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Dartmouth researchers find gene that is key to plants’ iron absorption

  • Mary Lou Guerinot compares lab-grown Arabidopsis thaliana nourished with a sufficient level of iron, at left, and grown in a medium lacking sufficient iron, at right, in her lab in Dartmouth College's Life Sciences Center in Hanover, N.H., Friday, Dec. 13, 2019. (Valley News - James M. Patterson) Copyright Valley News. May not be reprinted or used online without permission. Send requests to Valley News — James M. Patterson

  • Research scientists Sun A Kim, left, explains the process for separating the roots from Arabidopsis thaliana plants to lab manager Anne Lichtner so they can investigate how the different plant parts react to being grown in media with more or less iron at their Dartmouth College lab in Hanover, N.H., Friday, Dec. 16, 2019. Kim was the first author of a study by the lab published in Proceedings of the National Academy of Sciences on how plants turn on genes to increase the absorption of iron in conditions where it is scarce. (Valley News - James M. Patterson) Copyright Valley News. May not be reprinted or used online without permission. Send requests to James M. Patterson

  • Lab manager Anne Lichtner separates sprouts of lab-grown Arabidopsis thaliana to be grown either iron sufficient or iron deficient conditions. Researchers hope to use their findings on how plants absorb iron to increase the amount of the mineral in some staple foods. (Valley News - James M. Patterson) Copyright Valley News. May not be reprinted or used online without permission. Send requests to James M. Patterson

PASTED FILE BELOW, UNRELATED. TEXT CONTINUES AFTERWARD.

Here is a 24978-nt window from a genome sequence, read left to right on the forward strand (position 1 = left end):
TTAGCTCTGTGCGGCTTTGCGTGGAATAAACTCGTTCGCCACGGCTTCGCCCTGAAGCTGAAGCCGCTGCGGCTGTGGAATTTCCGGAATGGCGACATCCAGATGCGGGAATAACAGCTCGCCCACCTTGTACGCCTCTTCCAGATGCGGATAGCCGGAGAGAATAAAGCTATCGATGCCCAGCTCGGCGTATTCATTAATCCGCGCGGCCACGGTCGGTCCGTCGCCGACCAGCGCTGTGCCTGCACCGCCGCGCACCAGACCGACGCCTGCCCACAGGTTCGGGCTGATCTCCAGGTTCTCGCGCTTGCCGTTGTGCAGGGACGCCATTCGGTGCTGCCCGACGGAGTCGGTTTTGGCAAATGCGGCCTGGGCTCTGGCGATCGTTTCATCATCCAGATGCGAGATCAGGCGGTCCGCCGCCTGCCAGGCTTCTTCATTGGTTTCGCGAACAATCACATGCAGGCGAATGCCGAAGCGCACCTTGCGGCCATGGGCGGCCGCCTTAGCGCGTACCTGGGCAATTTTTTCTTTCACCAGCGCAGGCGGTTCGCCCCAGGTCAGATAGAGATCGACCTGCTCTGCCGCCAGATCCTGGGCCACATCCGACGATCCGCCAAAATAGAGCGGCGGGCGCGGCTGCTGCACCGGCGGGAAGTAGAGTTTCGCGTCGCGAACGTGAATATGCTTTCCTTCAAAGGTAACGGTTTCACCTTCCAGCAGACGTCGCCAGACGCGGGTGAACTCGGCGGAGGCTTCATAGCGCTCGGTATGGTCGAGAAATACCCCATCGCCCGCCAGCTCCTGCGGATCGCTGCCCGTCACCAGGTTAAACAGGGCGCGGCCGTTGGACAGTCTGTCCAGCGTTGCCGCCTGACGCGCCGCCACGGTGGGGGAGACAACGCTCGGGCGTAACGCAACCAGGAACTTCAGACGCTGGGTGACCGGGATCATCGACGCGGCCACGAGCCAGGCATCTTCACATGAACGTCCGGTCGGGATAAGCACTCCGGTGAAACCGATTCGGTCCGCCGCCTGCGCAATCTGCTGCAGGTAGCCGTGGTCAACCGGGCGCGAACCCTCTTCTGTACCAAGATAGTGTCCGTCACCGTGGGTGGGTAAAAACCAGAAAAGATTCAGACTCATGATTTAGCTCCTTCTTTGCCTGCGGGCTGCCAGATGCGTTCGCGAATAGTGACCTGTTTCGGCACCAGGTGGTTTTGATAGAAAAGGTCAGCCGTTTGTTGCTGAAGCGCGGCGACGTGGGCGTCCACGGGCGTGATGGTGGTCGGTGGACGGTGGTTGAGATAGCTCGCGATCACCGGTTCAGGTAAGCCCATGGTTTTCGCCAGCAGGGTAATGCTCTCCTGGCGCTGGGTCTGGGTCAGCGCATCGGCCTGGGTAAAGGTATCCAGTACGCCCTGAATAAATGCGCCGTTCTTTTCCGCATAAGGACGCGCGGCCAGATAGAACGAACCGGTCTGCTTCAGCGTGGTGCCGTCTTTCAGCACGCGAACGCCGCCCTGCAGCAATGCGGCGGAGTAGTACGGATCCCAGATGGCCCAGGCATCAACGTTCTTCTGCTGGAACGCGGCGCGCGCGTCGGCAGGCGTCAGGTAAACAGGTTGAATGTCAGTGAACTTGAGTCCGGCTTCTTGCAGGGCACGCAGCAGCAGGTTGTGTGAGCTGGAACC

• Mary Lou Guerinot, professor of biological sciences at Dartmouth College, left, is the principal investigator of a study that discovered a gene controling iron absorption in plants. Guerinot checks in with graduate student Nabila Riaz, middle, and undergraduate Sophie Skallerud, right, as they work on confirming the genetic mutation of a batch of Arabidopsis thaliana seeds before using them in experiments in the Hanover, N.H., lab Friday, Dec. 13, 2019. (Valley News - James M. Patterson) Copyright Valley News. May not be reprinted or used online without permission. Send requests to valley news photographs — James M. Patterson

Valley News Staff Writer
Published: 12/16/2019 10:07:32 PM
Modified: 12/16/2019 10:07:27 PM

HANOVER — A group of researchers at Dartmouth College say their recent discovery of a gene that regulates iron absorption in plants could help address the problem of iron deficiency experienced by more than 2 billion people, especially women and children, around the world.

Because people get iron from plants — either directly by eating beans, grains, nuts and vegetables, or indirectly through animals that eat plants — increasing the amount of iron that plants take up from soil and store could help prevent iron deficiency, which can add risk to pregnancy, cause fatigue and difficulty focusing, and also lead to developmental delays in children.

“We’re hoping (to) get plants to do what they do naturally, but just do it a little better,” said Mary Lou Guerinot, a Dartmouth professor of biological sciences who is the senior researcher for the project.